Prevention of violence against women (PVAW) is about stopping violence before it starts by addressing the underlying causes or ‘drivers’. Gender equality in public and private life is at the core of preventing violence against women.

Prevention of Violence Against Women

What is Prevention of Violence Against Women?

Primary prevention addresses the underlying drivers of violence so that it doesn’t happen in the first place. It is different from tertiary prevention – or response work – which supports survivors and holds perpetrators to account after violence has occurred. PVAW seeks to change the social norms, practices and structures that allow violence to take place. PVAW programs work with individuals, communities and social structures to promote safe, respectful and equitable societies.

Why is PVAW important?

Violence against women is a violation of human rights and impacts the health and wellbeing of women across the country.   

In Australia, on average, one woman a week is killed by a partner or former partner.ii For Australian women aged 18-44 years, intimate partner violence is the leading contributor to death, disability and illness, outstripping other known risk factors like alcohol harm, illicit substance use, high blood pressure, obesity and smoking.iii  

International and Australian evidence shows that gender inequality provides the necessary context for violence against women. Countries with higher levels of equality between women and men tend to experience lower levels of violence against women.i 

WHV’s work in PVAW

Women’s Health Victoria is committed to a world in which all women can live free from violence and enjoy equitable access to opportunities and resources.   

The prevention work we do at Women’s Health Victoria is based on the latest evidence and is aligned with Australia’s national framework for primary prevention of violence against women, Change the Story. This framework aims to address the gendered drivers of violence against women and promote and normalise gender equality in public and private life.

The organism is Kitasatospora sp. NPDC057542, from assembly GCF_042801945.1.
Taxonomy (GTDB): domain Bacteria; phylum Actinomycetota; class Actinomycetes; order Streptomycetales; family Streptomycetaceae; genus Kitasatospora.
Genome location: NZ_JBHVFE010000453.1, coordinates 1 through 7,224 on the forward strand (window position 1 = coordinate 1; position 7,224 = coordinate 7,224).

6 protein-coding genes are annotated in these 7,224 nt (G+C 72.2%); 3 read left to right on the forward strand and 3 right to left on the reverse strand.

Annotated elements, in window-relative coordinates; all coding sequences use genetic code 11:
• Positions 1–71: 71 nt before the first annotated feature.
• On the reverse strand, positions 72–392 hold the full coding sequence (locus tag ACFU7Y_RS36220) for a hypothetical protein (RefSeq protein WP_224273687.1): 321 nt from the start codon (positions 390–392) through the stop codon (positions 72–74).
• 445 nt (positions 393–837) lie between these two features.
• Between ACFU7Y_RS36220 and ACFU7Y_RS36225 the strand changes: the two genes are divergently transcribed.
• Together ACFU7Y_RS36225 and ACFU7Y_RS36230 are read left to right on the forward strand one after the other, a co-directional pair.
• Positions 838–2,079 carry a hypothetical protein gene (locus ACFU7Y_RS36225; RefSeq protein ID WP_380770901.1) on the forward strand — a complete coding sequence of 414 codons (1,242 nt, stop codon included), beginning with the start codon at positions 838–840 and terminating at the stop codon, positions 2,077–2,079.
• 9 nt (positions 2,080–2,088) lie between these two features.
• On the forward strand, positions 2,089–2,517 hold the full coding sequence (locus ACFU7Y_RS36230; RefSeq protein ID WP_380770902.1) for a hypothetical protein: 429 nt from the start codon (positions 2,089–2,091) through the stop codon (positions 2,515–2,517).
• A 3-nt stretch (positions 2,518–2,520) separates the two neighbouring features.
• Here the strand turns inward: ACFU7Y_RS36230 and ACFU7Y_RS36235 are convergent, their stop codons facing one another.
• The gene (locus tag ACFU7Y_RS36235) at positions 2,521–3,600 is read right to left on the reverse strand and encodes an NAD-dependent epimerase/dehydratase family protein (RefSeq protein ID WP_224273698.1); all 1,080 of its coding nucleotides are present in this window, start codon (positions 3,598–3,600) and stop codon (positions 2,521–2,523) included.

PVAW remains one of our key priority areas. We have been leading this PVAW work in Victoria for more than a decade. We have played a key role in developing evidence-based prevention programs and training in Victoria, with initiatives such as:  

  • Our award-winning workplace bystander training program, Take a Stand. This program provides training, resources and tools to support workplaces to prevent and address violence against women.   

  • Training and workshops for new and experienced workers, including PVAW Masterclasses for experienced practitioners, Active Bystander Training to Prevent Violence Against Women, Building Workplace Responses to Family Violence, and Gender Equity in Action: Applying a Gender Lens.  

  • Advocacy and policy development, which includes representation on key government committees to inform the co-design and implementation of the recommendations from Victoria’s Royal Commission into Family Violence.   

  • Research and publications such as our Issues Papers and Spotlights on PVAW-related topics.  

  • We partner with government, non-government agencies and other women’s health services to deliver projects that promote gender equity and build the capacity of the workforce to deliver high-quality PVAW activities. 




We deliver training and workshops to build knowledge and skills in prevention of violence against women, which can also be customised for workplaces, including our award winning Take a Stand program.

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Publications and Resources

Publications and Resources

We produce publications and resources on prevention of violence against women issues and other related topics.

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Action to Prevent Violence Against Women

Action to Prevent Violence Against Women

This online resource supports key organisations and practitioners to understand and get involved in regional prevention activities. Learn more about what primary prevention is and find online resources to help your work.

Visit Action to PVAW

(i) United Nations Development Fund for Women,
(ii) Cussen, T. & Bryant, W. (2015). Domestic/family homicide in Australia. Research in Practice No. 38, Australian Institute of Criminology, Australian Government.
(iii) Webster K (2016) A preventable burden: measuring and addressing the prevalence and health impacts of intimate partner violence in Australian women. ANROWS, Sydney. (Compass, 07/2016). Available from: